Dubbed as the Asian version of the International Monetary Fund (IMF), the Microeconomic and Research Office (AMRO) of the Association of South East Asia Nations (ASEAN Plus Three) officially opened on January 31, 2012.

Dubbed as the Asian version of the International Monetary Fund (IMF), the Microeconomic and Research Office (AMRO) of the Association of South East Asia Nations (ASEAN Plus Three) officially opened on January 31, 2012.

The main functions of AMRO include monitoring economic development in the region, identifying risks and vulnerability within countries, and determining the use of reserve fund to members.   

Even though AMRO shares similar tasks with IMF, the urgent issue for AMRO is not to directly intervene the European sovereignty debt crisis, but to safeguard Asian financial stability and ward off the future financial crisis caused by European countries.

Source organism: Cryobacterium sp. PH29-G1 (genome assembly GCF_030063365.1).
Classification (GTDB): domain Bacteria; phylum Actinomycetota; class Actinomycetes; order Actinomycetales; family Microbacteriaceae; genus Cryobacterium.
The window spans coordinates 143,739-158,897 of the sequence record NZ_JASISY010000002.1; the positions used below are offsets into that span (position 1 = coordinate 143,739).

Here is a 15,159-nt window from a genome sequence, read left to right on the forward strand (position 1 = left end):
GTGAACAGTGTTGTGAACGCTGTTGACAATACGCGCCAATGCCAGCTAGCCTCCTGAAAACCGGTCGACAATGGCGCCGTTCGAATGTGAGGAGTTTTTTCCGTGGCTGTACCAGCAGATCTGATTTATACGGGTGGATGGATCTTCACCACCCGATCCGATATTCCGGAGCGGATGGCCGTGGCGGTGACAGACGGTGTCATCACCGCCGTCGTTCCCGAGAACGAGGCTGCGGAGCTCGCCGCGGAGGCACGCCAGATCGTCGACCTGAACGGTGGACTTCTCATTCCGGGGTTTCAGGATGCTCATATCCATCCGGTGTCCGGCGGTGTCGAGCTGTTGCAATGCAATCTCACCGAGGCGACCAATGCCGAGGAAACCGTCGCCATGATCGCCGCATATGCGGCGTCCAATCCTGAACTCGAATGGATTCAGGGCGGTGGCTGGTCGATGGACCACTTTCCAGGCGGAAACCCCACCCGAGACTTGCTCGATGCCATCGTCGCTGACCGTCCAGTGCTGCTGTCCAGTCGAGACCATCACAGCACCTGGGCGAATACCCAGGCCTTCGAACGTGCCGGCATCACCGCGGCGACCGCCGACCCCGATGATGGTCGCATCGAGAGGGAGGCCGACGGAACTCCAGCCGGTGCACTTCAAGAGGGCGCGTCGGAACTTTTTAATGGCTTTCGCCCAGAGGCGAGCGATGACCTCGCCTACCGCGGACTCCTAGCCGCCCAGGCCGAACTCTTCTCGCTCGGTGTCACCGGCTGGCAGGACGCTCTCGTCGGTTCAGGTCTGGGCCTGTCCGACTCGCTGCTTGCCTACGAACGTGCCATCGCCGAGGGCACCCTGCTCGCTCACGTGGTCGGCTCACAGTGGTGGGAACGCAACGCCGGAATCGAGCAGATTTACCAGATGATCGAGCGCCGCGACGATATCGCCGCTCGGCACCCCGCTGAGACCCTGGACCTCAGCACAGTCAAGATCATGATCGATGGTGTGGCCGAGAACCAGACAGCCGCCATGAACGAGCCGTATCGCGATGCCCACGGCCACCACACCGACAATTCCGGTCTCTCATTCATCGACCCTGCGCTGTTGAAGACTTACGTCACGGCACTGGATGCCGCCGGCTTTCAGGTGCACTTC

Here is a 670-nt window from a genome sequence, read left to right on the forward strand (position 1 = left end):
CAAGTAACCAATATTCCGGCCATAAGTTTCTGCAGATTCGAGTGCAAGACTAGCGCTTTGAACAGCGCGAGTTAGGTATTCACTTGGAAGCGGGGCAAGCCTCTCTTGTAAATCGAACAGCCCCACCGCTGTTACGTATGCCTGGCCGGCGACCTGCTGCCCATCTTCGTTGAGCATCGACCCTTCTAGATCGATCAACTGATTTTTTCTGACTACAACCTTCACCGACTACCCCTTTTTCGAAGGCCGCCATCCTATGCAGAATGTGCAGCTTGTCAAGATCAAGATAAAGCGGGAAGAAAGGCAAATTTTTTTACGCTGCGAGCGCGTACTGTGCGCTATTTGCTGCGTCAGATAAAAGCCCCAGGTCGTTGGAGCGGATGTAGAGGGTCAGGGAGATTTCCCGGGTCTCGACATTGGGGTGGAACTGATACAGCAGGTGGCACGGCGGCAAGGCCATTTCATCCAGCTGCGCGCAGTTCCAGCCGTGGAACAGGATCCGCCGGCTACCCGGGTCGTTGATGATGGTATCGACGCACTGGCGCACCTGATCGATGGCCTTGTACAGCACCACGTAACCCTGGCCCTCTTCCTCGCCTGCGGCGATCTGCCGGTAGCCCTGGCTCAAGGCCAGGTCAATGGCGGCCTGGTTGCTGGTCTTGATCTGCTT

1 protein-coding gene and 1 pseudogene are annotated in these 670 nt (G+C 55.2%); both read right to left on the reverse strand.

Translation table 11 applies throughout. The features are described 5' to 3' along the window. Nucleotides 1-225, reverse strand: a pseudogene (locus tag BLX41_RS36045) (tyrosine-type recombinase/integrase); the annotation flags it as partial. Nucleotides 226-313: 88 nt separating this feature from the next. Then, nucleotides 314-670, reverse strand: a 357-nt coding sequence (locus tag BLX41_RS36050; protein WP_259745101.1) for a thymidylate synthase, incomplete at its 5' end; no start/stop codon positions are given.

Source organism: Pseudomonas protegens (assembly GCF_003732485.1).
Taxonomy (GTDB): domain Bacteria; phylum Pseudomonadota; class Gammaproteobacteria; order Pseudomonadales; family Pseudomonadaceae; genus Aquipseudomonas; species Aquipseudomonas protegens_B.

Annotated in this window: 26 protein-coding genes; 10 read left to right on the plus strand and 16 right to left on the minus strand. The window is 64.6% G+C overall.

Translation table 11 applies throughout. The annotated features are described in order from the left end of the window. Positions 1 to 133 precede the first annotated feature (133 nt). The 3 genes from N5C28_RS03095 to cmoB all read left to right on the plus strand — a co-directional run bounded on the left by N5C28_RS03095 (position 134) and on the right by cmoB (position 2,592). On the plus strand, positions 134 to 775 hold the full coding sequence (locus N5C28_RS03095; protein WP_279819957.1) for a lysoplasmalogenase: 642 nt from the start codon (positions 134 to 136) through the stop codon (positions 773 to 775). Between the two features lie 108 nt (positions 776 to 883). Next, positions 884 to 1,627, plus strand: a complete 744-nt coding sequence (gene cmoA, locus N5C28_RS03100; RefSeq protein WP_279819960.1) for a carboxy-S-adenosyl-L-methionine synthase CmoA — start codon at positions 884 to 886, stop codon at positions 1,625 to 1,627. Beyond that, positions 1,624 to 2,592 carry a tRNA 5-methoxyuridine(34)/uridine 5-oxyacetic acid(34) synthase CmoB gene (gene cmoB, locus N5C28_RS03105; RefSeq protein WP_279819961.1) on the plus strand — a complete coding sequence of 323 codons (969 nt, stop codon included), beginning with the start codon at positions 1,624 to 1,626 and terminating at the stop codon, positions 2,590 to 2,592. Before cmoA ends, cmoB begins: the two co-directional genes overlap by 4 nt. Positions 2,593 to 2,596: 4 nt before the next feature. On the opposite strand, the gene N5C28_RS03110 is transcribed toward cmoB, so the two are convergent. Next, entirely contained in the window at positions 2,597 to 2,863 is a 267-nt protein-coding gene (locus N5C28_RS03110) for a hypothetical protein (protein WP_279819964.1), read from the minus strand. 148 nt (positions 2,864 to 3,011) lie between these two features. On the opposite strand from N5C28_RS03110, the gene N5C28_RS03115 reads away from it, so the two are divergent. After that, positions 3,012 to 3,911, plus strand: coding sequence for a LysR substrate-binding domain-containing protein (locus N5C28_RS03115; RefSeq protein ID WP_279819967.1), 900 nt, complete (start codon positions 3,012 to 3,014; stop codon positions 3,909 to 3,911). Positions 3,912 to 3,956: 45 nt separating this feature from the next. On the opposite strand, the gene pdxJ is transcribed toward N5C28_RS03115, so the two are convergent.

To be specific, an exit of any euro country from the euro currency bloc could possibly stimulate capital outflows from Asian countries. Under the circumstance, the fund will be an essential solution while stabilizing the financial system.

Apparently, the fund of US$120 billion seems insufficient for any current economic problems. Boosting the fund will certainly be the necessary topic among member nations.

Based in Singapore, AMRO serves as the first financial surveillance unit for regional economic and financial stability in Asia.

The origin of AMRO could be traced back to the Chiang Mai Initiative in 2000. Due to the financial crisis in 1997, which severely devastated Asian financial order, the ASEAN proposed a currency swap arrangement in Chiang Mai Initiative.

Later on, ASEAN Plus Three (China, Japan, and South Korea) reached an agreement on US$120 billion fund under the signing of the Chiang Mai Initiative Multilateralization in 2009 in order to address short-term liquidity while facing financial disruptions.  

The launching of AMRO not only further completes the financial mechanism in Asia, but also initiates a possibility of cooperative integration, such as a currency bloc for Asian countries.

While a great deal of economic crises is taking place in Western countries, Asian countries have speeded up the formulation of well-established financial system. Undoubtedly, the rebalancing of the worldwide economic structure is gradually occurring.

LEAVE A REPLY

Please enter your comment!
Please enter your name here